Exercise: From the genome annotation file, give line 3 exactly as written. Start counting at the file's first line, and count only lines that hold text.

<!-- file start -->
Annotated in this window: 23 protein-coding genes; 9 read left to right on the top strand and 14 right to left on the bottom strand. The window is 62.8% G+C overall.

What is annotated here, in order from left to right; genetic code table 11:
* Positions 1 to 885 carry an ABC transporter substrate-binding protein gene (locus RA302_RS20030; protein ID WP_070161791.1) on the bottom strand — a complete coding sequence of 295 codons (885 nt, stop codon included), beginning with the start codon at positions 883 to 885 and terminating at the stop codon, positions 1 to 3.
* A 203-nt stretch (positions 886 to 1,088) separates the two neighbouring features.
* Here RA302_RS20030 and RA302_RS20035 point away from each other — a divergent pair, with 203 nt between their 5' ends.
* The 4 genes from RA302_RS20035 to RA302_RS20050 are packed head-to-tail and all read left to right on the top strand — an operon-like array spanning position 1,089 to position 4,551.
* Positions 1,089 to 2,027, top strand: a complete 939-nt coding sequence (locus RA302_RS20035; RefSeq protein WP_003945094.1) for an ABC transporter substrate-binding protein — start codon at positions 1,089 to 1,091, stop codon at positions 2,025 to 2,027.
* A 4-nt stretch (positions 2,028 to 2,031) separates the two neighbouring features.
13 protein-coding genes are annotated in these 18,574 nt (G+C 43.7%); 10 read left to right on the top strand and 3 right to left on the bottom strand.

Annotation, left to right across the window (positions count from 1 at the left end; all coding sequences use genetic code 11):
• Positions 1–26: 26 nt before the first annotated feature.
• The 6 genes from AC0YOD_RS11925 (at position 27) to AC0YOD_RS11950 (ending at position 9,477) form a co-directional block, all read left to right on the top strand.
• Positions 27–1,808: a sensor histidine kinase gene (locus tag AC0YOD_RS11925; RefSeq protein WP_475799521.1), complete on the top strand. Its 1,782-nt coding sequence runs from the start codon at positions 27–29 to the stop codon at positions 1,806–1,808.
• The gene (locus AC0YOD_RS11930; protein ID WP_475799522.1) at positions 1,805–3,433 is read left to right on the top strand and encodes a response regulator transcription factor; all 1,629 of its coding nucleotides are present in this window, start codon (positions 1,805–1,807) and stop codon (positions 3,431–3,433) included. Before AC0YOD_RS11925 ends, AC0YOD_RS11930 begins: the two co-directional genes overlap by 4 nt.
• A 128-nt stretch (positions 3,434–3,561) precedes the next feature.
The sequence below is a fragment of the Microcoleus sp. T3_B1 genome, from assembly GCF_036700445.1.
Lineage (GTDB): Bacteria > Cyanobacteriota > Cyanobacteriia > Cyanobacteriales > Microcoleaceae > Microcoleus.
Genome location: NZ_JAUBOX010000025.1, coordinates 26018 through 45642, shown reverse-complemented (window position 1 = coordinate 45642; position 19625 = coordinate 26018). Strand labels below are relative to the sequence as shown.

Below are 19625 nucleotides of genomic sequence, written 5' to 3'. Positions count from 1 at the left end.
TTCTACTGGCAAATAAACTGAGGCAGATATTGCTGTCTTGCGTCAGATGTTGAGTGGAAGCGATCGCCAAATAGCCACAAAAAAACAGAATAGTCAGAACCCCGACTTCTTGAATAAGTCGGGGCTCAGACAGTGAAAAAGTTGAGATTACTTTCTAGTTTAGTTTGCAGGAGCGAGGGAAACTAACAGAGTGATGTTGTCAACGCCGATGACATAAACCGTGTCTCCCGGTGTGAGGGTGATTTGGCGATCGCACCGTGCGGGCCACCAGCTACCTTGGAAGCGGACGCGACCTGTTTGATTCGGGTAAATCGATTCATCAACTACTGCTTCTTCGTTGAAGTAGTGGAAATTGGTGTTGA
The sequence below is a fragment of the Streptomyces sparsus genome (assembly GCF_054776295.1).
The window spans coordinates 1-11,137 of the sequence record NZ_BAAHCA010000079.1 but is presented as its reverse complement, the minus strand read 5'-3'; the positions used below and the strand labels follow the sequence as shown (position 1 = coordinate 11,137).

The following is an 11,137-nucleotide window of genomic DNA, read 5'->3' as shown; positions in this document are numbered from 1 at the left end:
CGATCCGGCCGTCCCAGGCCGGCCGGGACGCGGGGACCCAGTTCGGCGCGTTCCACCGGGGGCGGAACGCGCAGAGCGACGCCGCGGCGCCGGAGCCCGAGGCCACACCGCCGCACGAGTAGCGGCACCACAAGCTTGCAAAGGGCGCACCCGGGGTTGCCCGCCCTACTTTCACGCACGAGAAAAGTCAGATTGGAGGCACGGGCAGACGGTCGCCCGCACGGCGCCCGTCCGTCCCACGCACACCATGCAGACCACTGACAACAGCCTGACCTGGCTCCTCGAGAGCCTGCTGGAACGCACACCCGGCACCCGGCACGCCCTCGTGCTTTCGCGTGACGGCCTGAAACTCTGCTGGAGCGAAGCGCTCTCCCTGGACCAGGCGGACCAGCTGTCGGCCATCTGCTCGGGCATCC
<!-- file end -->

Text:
* Positions 1 to 885 carry an ABC transporter substrate-binding protein gene (locus RA302_RS20030; protein ID WP_070161791.1) on the bottom strand — a complete coding sequence of 295 codons (885 nt, stop codon included), beginning with the start codon at positions 883 to 885 and terminating at the stop codon, positions 1 to 3.